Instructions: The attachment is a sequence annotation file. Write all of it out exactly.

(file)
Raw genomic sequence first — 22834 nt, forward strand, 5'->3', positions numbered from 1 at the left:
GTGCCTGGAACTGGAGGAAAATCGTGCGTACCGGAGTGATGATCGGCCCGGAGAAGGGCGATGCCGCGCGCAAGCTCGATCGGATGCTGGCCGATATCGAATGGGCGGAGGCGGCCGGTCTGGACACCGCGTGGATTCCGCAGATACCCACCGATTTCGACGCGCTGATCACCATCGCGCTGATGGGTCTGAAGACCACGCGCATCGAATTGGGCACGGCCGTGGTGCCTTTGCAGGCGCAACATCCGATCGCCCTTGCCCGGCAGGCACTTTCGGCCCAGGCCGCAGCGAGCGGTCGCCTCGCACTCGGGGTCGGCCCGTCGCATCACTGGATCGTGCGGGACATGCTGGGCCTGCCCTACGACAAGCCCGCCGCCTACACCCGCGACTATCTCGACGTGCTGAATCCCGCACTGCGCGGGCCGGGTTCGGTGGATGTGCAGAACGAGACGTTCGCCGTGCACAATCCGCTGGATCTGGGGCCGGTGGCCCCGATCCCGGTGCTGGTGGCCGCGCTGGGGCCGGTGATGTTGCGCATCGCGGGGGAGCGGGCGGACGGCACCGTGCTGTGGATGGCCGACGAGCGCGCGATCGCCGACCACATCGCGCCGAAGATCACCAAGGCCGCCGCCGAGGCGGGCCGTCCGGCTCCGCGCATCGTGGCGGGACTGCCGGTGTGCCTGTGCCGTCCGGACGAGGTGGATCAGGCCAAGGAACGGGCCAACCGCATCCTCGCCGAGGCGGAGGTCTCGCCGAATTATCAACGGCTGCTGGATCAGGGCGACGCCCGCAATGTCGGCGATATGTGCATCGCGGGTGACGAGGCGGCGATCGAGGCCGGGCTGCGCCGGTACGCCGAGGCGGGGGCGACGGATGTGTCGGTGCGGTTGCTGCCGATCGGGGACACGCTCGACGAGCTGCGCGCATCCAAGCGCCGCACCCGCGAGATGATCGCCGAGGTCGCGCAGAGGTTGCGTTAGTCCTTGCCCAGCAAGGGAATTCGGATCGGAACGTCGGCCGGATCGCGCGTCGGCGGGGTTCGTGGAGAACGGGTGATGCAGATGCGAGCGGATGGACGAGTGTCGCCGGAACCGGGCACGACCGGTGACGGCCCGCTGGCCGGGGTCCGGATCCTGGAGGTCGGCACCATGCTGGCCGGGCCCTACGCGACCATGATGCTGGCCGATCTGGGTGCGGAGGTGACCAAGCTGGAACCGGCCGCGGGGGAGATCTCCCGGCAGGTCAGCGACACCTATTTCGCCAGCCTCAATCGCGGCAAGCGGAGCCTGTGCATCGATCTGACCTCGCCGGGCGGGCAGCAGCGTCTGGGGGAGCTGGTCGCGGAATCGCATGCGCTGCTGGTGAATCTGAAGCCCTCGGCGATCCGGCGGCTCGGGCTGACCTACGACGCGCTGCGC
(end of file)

Raw genomic sequence first — 22834 nt, forward strand, 5'->3', positions numbered from 1 at the left:
GTGCCTGGAACTGGAGGAAAATCGTGCGTACCGGAGTGATGATCGGCCCGGAGAAGGGCGATGCCGCGCGCAAGCTCGATCGGATGCTGGCCGATATCGAATGGGCGGAGGCGGCCGGTCTGGACACCGCGTGGATTCCGCAGATACCCACCGATTTCGACGCGCTGATCACCATCGCGCTGATGGGTCTGAAGACCACGCGCATCGAATTGGGCACGGCCGTGGTGCCTTTGCAGGCGCAACATCCGATCGCCCTTGCCCGGCAGGCACTTTCGGCCCAGGCCGCAGCGAGCGGTCGCCTCGCACTCGGGGTCGGCCCGTCGCATCACTGGATCGTGCGGGACATGCTGGGCCTGCCCTACGACAAGCCCGCCGCCTACACCCGCGACTATCTCGACGTGCTGAATCCCGCACTGCGCGGGCCGGGTTCGGTGGATGTGCAGAACGAGACGTTCGCCGTGCACAATCCGCTGGATCTGGGGCCGGTGGCCCCGATCCCGGTGCTGGTGGCCGCGCTGGGGCCGGTGATGTTGCGCATCGCGGGGGAGCGGGCGGACGGCACCGTGCTGTGGATGGCCGACGAGCGCGCGATCGCCGACCACATCGCGCCGAAGATCACCAAGGCCGCCGCCGAGGCGGGCCGTCCGGCTCCGCGCATCGTGGCGGGACTGCCGGTGTGCCTGTGCCGTCCGGACGAGGTGGATCAGGCCAAGGAACGGGCCAACCGCATCCTCGCCGAGGCGGAGGTCTCGCCGAATTATCAACGGCTGCTGGATCAGGGCGACGCCCGCAATGTCGGCGATATGTGCATCGCGGGTGACGAGGCGGCGATCGAGGCCGGGCTGCGCCGGTACGCCGAGGCGGGGGCGACGGATGTGTCGGTGCGGTTGCTGCCGATCGGGGACACGCTCGACGAGCTGCGCGCATCCAAGCGCCGCACCCGCGAGATGATCGCCGAGGTCGCGCAGAGGTTGCGTTAGTCCTTGCCCAGCAAGGGAATTCGGATCGGAACGTCGGCCGGATCGCGCGTCGGCGGGGTTCGTGGAGAACGGGTGATGCAGATGCGAGCGGATGGACGAGTGTCGCCGGAACCGGGCACGACCGGTGACGGCCCGCTGGCCGGGGTCCGGATCCTGGAGGTCGGCACCATGCTGGCCGGGCCCTACGCGACCATGATGCTGGCCGATCTGGGTGCGGAGGTGACCAAGCTGGAACCGGCCGCGGGGGAGATCTCCCGGCAGGTCAGCGACACCTATTTCGCCAGCCTCAATCGCGGCAAGCGGAGCCTGTGCATCGATCTGACCTCGCCGGGCGGGCAGCAGCGTCTGGGGGAGCTGGTCGCGGAATCGCATGCGCTGCTGGTGAATCTGAAGCCCTCGGCGATCCGGCGGCTCGGGCTGACCTACGACGCGCTGCGC